SPS XXV Seminar Papers
Behrman, Jere R.
African Economic Research Consortium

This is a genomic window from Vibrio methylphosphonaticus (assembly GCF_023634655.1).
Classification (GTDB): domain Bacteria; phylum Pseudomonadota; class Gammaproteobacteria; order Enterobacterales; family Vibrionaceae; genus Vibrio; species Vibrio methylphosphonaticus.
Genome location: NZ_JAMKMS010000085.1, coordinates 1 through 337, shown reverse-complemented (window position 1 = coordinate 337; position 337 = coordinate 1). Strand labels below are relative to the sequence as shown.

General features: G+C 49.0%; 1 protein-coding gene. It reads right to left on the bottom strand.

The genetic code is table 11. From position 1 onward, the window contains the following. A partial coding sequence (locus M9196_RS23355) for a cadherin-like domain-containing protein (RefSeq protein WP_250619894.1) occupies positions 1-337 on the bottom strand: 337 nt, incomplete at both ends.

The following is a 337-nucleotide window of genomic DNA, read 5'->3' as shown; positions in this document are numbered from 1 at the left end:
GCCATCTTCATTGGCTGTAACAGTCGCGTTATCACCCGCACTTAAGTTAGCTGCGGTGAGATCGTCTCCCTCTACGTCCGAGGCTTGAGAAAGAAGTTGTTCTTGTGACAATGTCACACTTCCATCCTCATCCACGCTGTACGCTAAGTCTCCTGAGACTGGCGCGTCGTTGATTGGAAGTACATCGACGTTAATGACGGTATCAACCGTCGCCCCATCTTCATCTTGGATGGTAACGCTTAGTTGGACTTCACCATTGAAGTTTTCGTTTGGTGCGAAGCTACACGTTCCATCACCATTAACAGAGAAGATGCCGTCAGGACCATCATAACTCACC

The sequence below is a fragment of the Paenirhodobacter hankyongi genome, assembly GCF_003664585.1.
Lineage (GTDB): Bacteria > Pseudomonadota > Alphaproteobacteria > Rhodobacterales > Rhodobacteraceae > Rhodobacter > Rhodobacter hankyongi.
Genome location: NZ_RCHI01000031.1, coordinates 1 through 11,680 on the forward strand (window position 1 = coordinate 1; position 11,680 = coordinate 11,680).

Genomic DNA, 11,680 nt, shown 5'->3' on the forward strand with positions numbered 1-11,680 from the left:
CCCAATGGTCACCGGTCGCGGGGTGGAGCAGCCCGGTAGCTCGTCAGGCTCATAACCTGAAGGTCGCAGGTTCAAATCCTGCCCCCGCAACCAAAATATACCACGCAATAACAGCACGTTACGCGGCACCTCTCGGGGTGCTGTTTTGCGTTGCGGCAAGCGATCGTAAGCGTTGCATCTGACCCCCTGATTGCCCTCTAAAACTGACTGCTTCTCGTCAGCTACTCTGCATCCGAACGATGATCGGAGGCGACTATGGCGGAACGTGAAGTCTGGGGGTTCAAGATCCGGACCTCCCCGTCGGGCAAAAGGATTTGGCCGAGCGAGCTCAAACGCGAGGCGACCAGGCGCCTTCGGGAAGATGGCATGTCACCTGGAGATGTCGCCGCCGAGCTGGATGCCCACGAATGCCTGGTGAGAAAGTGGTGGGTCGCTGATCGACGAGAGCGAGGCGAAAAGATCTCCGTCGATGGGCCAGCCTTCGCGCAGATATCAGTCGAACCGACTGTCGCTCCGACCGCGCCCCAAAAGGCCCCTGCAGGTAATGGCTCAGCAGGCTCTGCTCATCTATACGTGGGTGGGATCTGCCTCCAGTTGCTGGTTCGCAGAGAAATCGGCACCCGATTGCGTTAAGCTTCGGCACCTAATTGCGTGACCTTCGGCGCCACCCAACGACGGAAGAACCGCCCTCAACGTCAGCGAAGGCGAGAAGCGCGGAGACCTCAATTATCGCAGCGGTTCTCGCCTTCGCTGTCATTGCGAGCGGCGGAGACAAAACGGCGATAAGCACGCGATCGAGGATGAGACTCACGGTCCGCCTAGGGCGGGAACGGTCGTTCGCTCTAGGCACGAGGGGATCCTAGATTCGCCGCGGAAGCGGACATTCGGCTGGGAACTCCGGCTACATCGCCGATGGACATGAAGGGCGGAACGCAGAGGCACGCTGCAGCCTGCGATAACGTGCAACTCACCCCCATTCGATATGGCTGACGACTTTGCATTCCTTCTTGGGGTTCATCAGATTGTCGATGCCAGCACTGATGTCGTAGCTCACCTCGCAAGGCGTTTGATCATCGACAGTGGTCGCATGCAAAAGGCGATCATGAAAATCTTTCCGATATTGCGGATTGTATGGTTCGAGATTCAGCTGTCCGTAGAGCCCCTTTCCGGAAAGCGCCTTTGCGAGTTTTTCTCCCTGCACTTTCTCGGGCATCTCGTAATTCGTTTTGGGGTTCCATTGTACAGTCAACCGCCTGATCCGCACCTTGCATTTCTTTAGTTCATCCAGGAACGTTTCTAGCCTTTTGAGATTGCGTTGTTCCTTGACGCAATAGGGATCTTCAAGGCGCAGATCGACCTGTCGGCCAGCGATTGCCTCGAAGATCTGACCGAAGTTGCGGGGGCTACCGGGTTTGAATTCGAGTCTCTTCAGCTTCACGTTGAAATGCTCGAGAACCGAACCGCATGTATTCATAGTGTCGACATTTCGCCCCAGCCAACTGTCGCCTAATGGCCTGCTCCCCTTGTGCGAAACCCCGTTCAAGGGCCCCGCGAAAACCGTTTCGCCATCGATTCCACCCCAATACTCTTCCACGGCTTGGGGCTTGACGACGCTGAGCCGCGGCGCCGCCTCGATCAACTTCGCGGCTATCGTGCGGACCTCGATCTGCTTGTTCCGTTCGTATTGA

The African Economic Research Consortium (AERC) convenes Senior policy seminars to provide high-level African policy makers the opportunity to come together to dialogue on the results of research conducted by AERC and its affiliates, exchange policy experiences and interact with the researchers in an atmosphere of peers. The themes of these seminars are selected based on topicality and contemporary interest to African policy-making. AERC Senior policy seminars are forums where policy makers and researchers engage in uninterrupted deliberations on a set of important issues considered significant to policy-making in Africa. The seminar format insulates the policy makers from pressures related to their responsibilities and thus, creates an environment for lively professional discourse on the selected issue. Aside from the specific aims of bringing researchers and policy makers together, the seminars are directly useful to AERC because they help identify research imperatives crucial to transforming Africa. They also improve prospects for policy involvement of the researchers and enhance AERC’s visibility in the policy community. Consequently, serving to highlight the growing capacity in the region for policy research and, overall, provide important feedback to AERC for its research and training programs. Exchange of country-specific experiences is particularly important in these seminars. The policy makers are normally identified for their interest in policy research issues and the level of seniority of the policy makers is generally right, leading to detailed discussions. Researchers are reasonably well balanced between Anglophone and Francophone, and attendance by Francophone policy makers is always encouraged. Policy makers report that they have found their experiences in the seminars very useful. The information exchanged helps them update their knowledge on current research and sieve out issues that are relevant to their duties. Some have even been embarrassed to find that during negotiations with international financial institutions, they have agreed to certain policies without understanding the full implications of the policy package. Seminars of this kind, while not intended or able to make the policy maker an economist, nevertheless afford the opportunity of considering the wider ramifications of their policy decisions. AERC is hugely indebted to Hon. Eliud Owalo, Cabinet Secretary, Ministry of Information Communications & Digital Economy, Kenya, who was the Guest of Honour at the official opening of the Seminar and delivered a keynote speech. The welcoming remarks were by Prof. Théophile Azomahou, Ag. Executive Director, AERC. The conference was also graced by Hon. Prof. Njuguna Ndung’u, EGH, Cabinet Secretary, National Treasury & Economic Planning, Kenya; Hon. Bangasi J. Bakosoo, Minister for Public Service & Human Resource Development, South Sudan; Hon. Kobygda Larba Issa, Ministere de l'Economie, des Finances et du Developpement, Burkina Faso; Dr. Wilson T. Banda, Governor, Reserve Bank of Malawi; Hon. Issa-Toure Salahaddine, Speaker of the National Assembly, Togo; H. E. Dr. Kerfalla Yansane, Ambassador of Guinea to the USA & Former Minister for Mining & Geology; and H.E. Dr. Kheswar Jankee, Ambassador of Mauritius in Russia. Other specials guests were Dr. Donald Kaberuka, former President of the African Development Bank (AfDB) and Her Royal Highness (HRH), Queen Nozizwe Mulela, Kingdom of Eswatini, among other high level policy makers including five (5) ministers, three (3) Ambassadors, a Governor of Central Bank, a Permanent Secretary, a Queen, and four (4) former ministers. This hybrid conference attracted a total of 598 participants (131 physical participants and 467 online participants) drawn from 43 countries across Africa. A total number of 1,909 registered online to participate in the event. The conference featured four presentations by thought leaders on the theme “Human Capital Development in Africa”. Human capital—the education, skills, and health of people — plays a pivotal role in the transformation of African economies. Sub-Saharan Africa scores the lowest of all the world’s regions on the World Bank’s Human Capital Index of about 0.40, a measurement of how well countries invest in the next generation of workers. This is despite the fact that access to sources of human capital in Africa, although still low, has increased significantly over the past two decades. Session One was on “A Lifecyle, Economy-Wide Framework for Human Capital in Africa”, presented by Prof. Lant Pritchett, Harvard University, USA. This session was chaired by Hon. Bangasi J. Bakosoo, Minister for Public Service & Human Resource Development, South Sudan. The paper was discussed by Dr. Adam Mugume, Executive Director, Bank of Uganda. Session Two was on “Human Capital Investments and Economic Growth in Africa” presented by Prof. Jere R. Behrman, Department of Economics, University of Pennsylvania, USA. This session chair was H. E. Dr. Kheswar Jankee, Ambassador, Embassy of Mauritius in Russia and the paper was discussed by Dr. Sherillyn Raga, Overseas Development Institute (ODI), UK. The Third Session was on “Human Capital Accumulation in Africa: Drivers, Consequences, and Way forward”. This session was chaired by Hon. Kobygda Larba Issa, Ministere de l'Economie, des Finances et du Developpement, Burkina Faso. The paper was presented by Prof. Germano Mwabu, Department of Economics, University of Nairobi, Kenya. The discussant for the paper was Prof. Olu Ajakaiye, African Centre for Shared Development Capacity Building, Nigeria. The fourth paper was on “Education in Africa: Career Progressions, Gaps in Learning Outcomes and Responding to the Learning Crisis”. This session was chaired by Dr. Wilson T. Banda, Governor, Reserve Bank of Malawi. The paper was presented by Prof. Adrienne Lucas & Dr. Gerald Ipapa, Lerner College of Business & Economics, University of Delaware, USA. This paper was discussed by Dr. Elizabeth Nanziri, University of Stellenbosch, South Africa. The presenters produced high-quality papers, and the participants were very active, thus enabling us to produce the seminar’s policy recommendations that were shared as a communiqué with other African policy makers who did not find time to take part in this important event. We are grateful to all those who made the seminar a great success. Dr. Dianah Muchai, Manager, Research, Dr. Scholastica Odhiambo, Prof. Théophile Azomahou, Director of Training, who made valuable inputs into the preparation and implementation of the seminar. In equal measure, AERC very much appreciates the hard work of Senvy Maistry, Chief Communications Officer, Dr. Charles Owino, Publications Manager, Joel Mathia, ICT Administrator, and Lancer Wao, Communications and Publications Assistant in organizing the event. AERC also acknowledges with gratitude Dr. Tom Kimani, Lead Manager, Training and Dr. Mark Korir, Manager Training for their role as rapporteurs, as well as Pamela Kilwake, Sheila Lyaga, Hellen Muthoni, Margaret Mwangi, Natalie Chaponda and Jackson Ng’ang’a, who assisted with logistics. To these individuals, and the many others who were involved in one way or another, AERC extends its heartfelt appreciation.